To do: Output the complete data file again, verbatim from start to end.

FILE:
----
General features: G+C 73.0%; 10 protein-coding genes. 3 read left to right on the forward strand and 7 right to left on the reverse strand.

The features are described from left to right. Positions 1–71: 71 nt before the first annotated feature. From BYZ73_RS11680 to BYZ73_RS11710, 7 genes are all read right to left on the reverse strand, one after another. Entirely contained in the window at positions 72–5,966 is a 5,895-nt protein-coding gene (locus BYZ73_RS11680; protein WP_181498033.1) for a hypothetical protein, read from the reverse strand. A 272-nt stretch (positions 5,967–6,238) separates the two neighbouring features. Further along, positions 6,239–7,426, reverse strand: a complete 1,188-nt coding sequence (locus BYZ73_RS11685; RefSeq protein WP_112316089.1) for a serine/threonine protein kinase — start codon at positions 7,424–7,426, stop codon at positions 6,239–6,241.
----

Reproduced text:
General features: G+C 73.0%; 10 protein-coding genes. 3 read left to right on the forward strand and 7 right to left on the reverse strand.

The features are described from left to right. Positions 1–71: 71 nt before the first annotated feature. From BYZ73_RS11680 to BYZ73_RS11710, 7 genes are all read right to left on the reverse strand, one after another. Entirely contained in the window at positions 72–5,966 is a 5,895-nt protein-coding gene (locus BYZ73_RS11680; protein WP_181498033.1) for a hypothetical protein, read from the reverse strand. A 272-nt stretch (positions 5,967–6,238) separates the two neighbouring features. Further along, positions 6,239–7,426, reverse strand: a complete 1,188-nt coding sequence (locus BYZ73_RS11685; RefSeq protein WP_112316089.1) for a serine/threonine protein kinase — start codon at positions 7,424–7,426, stop codon at positions 6,239–6,241.